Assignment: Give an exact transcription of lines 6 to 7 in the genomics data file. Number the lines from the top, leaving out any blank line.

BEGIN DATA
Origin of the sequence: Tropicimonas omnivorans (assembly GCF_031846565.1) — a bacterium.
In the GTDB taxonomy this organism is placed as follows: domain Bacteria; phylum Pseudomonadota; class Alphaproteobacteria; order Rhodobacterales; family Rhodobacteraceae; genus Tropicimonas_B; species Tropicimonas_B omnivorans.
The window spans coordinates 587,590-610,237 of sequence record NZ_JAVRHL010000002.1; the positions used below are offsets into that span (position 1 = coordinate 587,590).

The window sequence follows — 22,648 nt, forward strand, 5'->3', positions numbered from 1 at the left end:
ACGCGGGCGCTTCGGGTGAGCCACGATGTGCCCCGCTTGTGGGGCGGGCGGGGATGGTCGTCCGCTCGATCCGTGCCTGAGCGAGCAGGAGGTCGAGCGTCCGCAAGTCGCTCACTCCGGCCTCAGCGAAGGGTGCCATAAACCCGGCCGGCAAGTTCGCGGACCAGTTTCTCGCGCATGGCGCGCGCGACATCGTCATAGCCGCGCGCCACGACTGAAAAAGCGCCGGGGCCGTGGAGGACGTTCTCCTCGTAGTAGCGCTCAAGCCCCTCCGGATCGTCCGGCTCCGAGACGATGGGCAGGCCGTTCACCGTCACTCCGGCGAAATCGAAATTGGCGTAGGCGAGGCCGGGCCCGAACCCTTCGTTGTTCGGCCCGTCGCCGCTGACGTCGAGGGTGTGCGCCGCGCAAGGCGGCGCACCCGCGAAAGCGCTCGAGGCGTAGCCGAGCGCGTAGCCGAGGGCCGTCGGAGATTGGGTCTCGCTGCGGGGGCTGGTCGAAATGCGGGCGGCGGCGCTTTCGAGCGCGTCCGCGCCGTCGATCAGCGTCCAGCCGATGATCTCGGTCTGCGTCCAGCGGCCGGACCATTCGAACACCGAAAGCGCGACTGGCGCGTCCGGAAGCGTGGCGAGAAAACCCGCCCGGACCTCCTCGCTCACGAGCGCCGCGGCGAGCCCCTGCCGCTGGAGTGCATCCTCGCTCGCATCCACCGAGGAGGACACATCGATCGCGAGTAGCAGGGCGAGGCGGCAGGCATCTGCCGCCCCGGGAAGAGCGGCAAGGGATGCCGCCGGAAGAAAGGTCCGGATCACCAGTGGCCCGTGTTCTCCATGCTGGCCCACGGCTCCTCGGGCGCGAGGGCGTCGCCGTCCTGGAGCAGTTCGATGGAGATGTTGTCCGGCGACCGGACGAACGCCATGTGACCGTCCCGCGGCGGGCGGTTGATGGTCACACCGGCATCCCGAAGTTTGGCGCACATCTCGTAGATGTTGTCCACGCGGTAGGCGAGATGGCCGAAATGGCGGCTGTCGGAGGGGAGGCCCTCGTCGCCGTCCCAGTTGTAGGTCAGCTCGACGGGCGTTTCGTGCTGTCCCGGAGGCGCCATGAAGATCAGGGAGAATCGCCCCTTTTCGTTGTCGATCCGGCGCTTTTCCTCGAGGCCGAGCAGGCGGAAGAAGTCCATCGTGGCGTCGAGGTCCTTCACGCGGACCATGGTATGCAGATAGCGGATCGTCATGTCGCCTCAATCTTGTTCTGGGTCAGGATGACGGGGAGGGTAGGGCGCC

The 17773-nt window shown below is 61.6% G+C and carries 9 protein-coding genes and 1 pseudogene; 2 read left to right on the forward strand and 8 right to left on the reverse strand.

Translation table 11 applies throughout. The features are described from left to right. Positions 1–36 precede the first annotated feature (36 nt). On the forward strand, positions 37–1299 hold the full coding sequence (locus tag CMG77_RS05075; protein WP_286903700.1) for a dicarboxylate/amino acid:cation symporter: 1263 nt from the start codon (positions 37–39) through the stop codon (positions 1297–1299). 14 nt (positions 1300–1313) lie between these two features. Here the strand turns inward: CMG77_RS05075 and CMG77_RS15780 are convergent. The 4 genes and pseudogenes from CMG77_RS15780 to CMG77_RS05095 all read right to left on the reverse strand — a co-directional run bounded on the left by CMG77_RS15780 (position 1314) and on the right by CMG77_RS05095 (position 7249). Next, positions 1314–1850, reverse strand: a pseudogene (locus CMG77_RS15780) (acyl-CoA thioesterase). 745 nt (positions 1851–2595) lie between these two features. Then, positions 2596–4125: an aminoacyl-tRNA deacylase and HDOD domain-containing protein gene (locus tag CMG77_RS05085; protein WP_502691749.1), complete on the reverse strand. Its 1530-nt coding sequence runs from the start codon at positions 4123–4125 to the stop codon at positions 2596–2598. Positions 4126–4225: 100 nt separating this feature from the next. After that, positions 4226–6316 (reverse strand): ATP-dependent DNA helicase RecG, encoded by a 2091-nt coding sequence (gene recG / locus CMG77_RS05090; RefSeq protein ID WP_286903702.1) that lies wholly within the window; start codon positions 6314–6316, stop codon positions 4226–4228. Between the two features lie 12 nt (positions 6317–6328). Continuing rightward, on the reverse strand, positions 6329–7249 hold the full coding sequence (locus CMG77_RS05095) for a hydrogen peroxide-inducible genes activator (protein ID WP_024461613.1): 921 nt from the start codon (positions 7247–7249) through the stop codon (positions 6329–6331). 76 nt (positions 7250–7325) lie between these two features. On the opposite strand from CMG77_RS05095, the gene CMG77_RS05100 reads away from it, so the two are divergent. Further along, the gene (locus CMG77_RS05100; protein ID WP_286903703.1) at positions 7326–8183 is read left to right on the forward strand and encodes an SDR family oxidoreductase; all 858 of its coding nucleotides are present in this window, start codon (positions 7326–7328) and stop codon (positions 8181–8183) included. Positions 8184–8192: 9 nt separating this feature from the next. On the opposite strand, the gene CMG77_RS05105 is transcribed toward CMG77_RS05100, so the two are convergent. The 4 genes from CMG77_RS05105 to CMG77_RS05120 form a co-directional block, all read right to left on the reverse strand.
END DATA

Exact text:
The 17773-nt window shown below is 61.6% G+C and carries 9 protein-coding genes and 1 pseudogene; 2 read left to right on the forward strand and 8 right to left on the reverse strand.

Translation table 11 applies throughout. The features are described from left to right. Positions 1–36 precede the first annotated feature (36 nt). On the forward strand, positions 37–1299 hold the full coding sequence (locus tag CMG77_RS05075; protein WP_286903700.1) for a dicarboxylate/amino acid:cation symporter: 1263 nt from the start codon (positions 37–39) through the stop codon (positions 1297–1299). 14 nt (positions 1300–1313) lie between these two features. Here the strand turns inward: CMG77_RS05075 and CMG77_RS15780 are convergent. The 4 genes and pseudogenes from CMG77_RS15780 to CMG77_RS05095 all read right to left on the reverse strand — a co-directional run bounded on the left by CMG77_RS15780 (position 1314) and on the right by CMG77_RS05095 (position 7249). Next, positions 1314–1850, reverse strand: a pseudogene (locus CMG77_RS15780) (acyl-CoA thioesterase). 745 nt (positions 1851–2595) lie between these two features. Then, positions 2596–4125: an aminoacyl-tRNA deacylase and HDOD domain-containing protein gene (locus tag CMG77_RS05085; protein WP_502691749.1), complete on the reverse strand. Its 1530-nt coding sequence runs from the start codon at positions 4123–4125 to the stop codon at positions 2596–2598. Positions 4126–4225: 100 nt separating this feature from the next. After that, positions 4226–6316 (reverse strand): ATP-dependent DNA helicase RecG, encoded by a 2091-nt coding sequence (gene recG / locus CMG77_RS05090; RefSeq protein ID WP_286903702.1) that lies wholly within the window; start codon positions 6314–6316, stop codon positions 4226–4228. Between the two features lie 12 nt (positions 6317–6328). Continuing rightward, on the reverse strand, positions 6329–7249 hold the full coding sequence (locus CMG77_RS05095) for a hydrogen peroxide-inducible genes activator (protein ID WP_024461613.1): 921 nt from the start codon (positions 7247–7249) through the stop codon (positions 6329–6331). 76 nt (positions 7250–7325) lie between these two features. On the opposite strand from CMG77_RS05095, the gene CMG77_RS05100 reads away from it, so the two are divergent. Further along, the gene (locus CMG77_RS05100; protein ID WP_286903703.1) at positions 7326–8183 is read left to right on the forward strand and encodes an SDR family oxidoreductase; all 858 of its coding nucleotides are present in this window, start codon (positions 7326–7328) and stop codon (positions 8181–8183) included. Positions 8184–8192: 9 nt separating this feature from the next. On the opposite strand, the gene CMG77_RS05105 is transcribed toward CMG77_RS05100, so the two are convergent. The 4 genes from CMG77_RS05105 to CMG77_RS05120 form a co-directional block, all read right to left on the reverse strand.